Medicine for tomorrow

Some alternative proposals to promote socially benefecial research and development in pharmaceuticals

Arjun Jayadev, Joseph Stiglitz

  • Overview
Paper  105kb pdf
Twitter Facebook More

The current models of pharmaceutical drug discovery display significant inefficiencies. One inefficiency is the widespread prevalence of me-too drugs. Second, some patents can act as barriers to knowledge, by slowing down the pace of new discoveries. Third, there are higher costs for the public, who end up paying double costs – subsidizing or funding research and development (R & D) that leads to new discoveries on the one hand, and, on the other, paying the social costs of restricted access to knowledge when the discoveries are privatized. Fourth, when the market returns are the sole guide to R & D of new drugs, diseases that are prevalent in markets with weaker buying power are neglected. Thus, policymakers need to identify a new, more cost-effective and innovative productive system for R & D. Policymakers are faced with very complex choices in designing their regulations. They want to promote access to medicines, to lower costs and to encourage research. Politically, they have to balance pressure from the industry with increasingly forceful demands from health advocacy groups. The article looks at four different sorts of policies that may be used to address some of the inadequacies in the current system, especially with regard to the management of R & D: promoting prizes over patents; directing innovation toward socially beneficial outputs by adopting some form of valuebased pricing; publicly funding clinical trials to reduce conflicts of interest while reducing costs; and actively managing frontier technologies to maximize positive social spillovers.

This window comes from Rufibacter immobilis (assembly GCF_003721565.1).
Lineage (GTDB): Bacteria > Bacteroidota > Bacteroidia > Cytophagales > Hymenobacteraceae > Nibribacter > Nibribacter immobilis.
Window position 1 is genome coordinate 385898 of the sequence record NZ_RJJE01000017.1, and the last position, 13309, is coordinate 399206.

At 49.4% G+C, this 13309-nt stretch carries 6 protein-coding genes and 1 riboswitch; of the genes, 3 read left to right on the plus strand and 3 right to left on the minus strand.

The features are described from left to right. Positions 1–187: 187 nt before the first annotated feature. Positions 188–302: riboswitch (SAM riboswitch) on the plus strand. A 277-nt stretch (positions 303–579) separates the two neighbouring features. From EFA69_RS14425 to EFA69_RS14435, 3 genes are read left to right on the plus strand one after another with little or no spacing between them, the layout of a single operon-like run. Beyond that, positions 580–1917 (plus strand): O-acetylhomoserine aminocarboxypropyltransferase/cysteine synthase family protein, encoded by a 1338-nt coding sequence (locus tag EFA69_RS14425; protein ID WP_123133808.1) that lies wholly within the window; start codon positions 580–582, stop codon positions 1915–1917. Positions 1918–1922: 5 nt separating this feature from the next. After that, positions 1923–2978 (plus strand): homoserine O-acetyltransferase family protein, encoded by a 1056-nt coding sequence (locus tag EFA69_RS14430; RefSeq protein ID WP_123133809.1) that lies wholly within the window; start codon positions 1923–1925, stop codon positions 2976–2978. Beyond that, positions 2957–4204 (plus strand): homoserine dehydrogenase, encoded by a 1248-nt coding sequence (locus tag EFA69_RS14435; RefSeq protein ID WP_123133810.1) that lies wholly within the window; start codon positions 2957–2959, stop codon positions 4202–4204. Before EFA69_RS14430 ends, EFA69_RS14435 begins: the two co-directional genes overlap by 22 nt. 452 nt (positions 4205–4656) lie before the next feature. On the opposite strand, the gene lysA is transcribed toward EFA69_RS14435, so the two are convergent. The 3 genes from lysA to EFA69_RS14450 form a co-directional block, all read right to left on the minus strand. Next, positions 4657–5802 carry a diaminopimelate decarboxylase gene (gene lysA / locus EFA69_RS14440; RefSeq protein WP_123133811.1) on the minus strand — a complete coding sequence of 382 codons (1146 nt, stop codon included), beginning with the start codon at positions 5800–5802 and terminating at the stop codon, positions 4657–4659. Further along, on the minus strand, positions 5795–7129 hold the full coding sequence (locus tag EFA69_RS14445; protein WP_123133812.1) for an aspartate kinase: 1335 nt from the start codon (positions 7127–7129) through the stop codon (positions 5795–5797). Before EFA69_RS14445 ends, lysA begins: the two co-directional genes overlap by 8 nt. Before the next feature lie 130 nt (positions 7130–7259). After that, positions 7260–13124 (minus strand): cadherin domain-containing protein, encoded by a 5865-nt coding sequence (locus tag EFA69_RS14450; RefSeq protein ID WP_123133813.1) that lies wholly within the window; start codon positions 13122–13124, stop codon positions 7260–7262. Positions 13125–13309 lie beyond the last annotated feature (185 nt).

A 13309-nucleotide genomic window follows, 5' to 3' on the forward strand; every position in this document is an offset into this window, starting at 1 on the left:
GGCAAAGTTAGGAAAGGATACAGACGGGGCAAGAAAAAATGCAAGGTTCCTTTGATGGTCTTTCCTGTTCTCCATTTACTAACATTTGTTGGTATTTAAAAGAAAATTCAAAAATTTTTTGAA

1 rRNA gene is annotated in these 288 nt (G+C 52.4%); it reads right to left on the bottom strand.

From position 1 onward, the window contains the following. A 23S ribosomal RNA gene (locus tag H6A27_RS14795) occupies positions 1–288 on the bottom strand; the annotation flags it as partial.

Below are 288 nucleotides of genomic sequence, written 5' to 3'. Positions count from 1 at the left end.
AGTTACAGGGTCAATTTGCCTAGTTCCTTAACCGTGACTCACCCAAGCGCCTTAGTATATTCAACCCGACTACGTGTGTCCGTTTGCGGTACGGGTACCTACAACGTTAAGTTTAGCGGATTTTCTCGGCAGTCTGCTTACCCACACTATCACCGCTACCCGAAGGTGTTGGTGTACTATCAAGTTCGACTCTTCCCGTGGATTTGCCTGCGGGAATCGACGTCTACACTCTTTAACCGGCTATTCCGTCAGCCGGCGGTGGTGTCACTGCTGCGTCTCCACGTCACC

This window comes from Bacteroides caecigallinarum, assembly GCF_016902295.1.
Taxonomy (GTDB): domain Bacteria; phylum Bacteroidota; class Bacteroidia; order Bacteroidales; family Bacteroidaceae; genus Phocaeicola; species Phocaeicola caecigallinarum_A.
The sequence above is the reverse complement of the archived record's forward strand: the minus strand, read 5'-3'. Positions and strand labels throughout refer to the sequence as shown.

About the Authors

Joseph Stiglitz
Initiative for Policy Dialogue

Joseph E. Stiglitz is co-founder and Executive Director of the Initiative for Policy Dialogue at Columbia University, for which he also co-chairs the macroeconomics, Capital Market Liberalization, and Intellectual Property task forces. Dr. Stiglitz holds joint professorships at Columbia University's Economics Department and its Business School. From 1997 to 2000 he was the World Bank's Senior Vice President for Development Economics and Chief Economist. From 1995- 97 he served as Chairman of the U.S. Council of Economic Advisers and as a member of President Clinton's cabinet. From 1993 to 1995 he was a member of the Council of Economic Advisers. He was previously a professor of economics at Stanford, Princeton, Yale, and All Souls College. Dr. Stiglitz is a leading scholar of the economics of the public sector and was awarded the Nobel Prize in Economics in 2001 in addition to the American Economic Association's biennial John Bates Clark Award in 1979. His work has been recognized through his election as a fellow to the National Academy of Sciences, the American Academy of Arts and Sciences, the Econometric Society, and the British Academy.

Arjun Jayadev
Assistant Professor
University of Massachusetts

Publication Information

Type Working Papers
Program Intellectual Property
Download 105kb pdf
Posted 08/11/10